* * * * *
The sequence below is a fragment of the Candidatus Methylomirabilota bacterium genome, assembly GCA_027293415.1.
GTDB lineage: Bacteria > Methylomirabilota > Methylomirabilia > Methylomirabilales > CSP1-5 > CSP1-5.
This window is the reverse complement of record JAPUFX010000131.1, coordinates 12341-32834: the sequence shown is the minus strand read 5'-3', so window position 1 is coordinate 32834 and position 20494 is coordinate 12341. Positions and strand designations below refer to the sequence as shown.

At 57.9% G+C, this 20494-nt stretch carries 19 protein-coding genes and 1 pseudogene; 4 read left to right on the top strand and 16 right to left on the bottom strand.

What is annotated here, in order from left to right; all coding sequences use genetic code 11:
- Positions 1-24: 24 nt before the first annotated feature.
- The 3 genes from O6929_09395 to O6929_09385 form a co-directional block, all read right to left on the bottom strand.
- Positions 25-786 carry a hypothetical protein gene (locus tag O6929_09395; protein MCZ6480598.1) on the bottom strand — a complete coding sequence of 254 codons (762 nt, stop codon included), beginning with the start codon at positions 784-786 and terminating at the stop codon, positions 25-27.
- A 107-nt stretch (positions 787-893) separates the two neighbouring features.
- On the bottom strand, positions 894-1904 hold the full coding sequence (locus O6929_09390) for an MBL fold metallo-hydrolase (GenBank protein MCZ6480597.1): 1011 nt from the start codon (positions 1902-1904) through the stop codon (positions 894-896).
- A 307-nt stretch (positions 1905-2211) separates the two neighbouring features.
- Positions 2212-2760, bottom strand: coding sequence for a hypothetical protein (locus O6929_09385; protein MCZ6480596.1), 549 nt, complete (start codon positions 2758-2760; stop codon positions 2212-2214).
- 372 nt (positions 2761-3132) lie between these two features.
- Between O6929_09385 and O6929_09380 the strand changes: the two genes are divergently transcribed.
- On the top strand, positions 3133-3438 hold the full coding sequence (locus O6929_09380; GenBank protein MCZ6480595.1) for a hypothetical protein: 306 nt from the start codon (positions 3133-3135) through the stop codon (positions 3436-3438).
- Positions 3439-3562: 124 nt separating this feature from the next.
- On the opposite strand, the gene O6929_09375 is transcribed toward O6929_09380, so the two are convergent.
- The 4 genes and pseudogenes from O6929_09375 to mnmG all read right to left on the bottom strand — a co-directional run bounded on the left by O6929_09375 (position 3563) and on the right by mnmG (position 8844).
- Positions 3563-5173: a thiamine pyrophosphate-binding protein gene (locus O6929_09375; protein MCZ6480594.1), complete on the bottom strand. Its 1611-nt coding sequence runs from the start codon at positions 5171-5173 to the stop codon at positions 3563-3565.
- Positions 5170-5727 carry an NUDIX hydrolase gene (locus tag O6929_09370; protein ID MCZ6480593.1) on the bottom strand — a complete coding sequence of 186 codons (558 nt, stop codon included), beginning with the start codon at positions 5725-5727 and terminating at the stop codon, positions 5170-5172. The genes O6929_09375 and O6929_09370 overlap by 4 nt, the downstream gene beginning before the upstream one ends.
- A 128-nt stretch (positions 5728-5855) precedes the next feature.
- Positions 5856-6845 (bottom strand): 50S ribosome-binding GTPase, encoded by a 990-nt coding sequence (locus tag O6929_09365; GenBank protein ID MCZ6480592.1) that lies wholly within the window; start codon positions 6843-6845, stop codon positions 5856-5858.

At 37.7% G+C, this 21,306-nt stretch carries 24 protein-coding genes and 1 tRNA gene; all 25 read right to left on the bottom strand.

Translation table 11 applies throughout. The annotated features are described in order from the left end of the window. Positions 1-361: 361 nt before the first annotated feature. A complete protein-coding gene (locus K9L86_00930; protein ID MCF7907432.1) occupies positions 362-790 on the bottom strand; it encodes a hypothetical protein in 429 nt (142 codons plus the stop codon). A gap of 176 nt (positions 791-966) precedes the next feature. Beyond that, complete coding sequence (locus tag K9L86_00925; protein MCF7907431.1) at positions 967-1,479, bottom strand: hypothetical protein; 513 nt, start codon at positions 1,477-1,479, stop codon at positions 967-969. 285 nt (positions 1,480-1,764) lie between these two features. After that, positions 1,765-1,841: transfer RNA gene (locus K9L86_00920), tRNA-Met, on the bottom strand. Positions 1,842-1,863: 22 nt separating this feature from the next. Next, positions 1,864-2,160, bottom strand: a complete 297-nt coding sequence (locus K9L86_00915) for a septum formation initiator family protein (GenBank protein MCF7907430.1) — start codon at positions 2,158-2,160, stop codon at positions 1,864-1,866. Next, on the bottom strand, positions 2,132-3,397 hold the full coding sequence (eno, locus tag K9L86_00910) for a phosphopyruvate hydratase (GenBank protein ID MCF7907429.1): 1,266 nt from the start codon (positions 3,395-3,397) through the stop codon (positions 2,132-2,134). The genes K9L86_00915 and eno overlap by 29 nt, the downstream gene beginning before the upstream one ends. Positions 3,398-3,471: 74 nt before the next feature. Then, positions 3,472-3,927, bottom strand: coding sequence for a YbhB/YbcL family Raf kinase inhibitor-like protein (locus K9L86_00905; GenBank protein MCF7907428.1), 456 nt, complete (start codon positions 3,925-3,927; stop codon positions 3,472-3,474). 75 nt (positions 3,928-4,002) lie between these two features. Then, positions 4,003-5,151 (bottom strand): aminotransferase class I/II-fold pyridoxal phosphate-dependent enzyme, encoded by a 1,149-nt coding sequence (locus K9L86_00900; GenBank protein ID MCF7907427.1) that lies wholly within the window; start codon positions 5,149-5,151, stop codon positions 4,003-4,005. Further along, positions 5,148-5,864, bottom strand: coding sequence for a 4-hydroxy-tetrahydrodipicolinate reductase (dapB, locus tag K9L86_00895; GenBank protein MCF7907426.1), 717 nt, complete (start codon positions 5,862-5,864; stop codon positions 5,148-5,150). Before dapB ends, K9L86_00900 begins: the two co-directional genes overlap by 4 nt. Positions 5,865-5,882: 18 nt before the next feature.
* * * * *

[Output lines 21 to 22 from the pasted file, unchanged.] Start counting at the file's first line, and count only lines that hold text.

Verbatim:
- A 128-nt stretch (positions 5728-5855) precedes the next feature.
- Positions 5856-6845 (bottom strand): 50S ribosome-binding GTPase, encoded by a 990-nt coding sequence (locus tag O6929_09365; GenBank protein ID MCZ6480592.1) that lies wholly within the window; start codon positions 6843-6845, stop codon positions 5856-5858.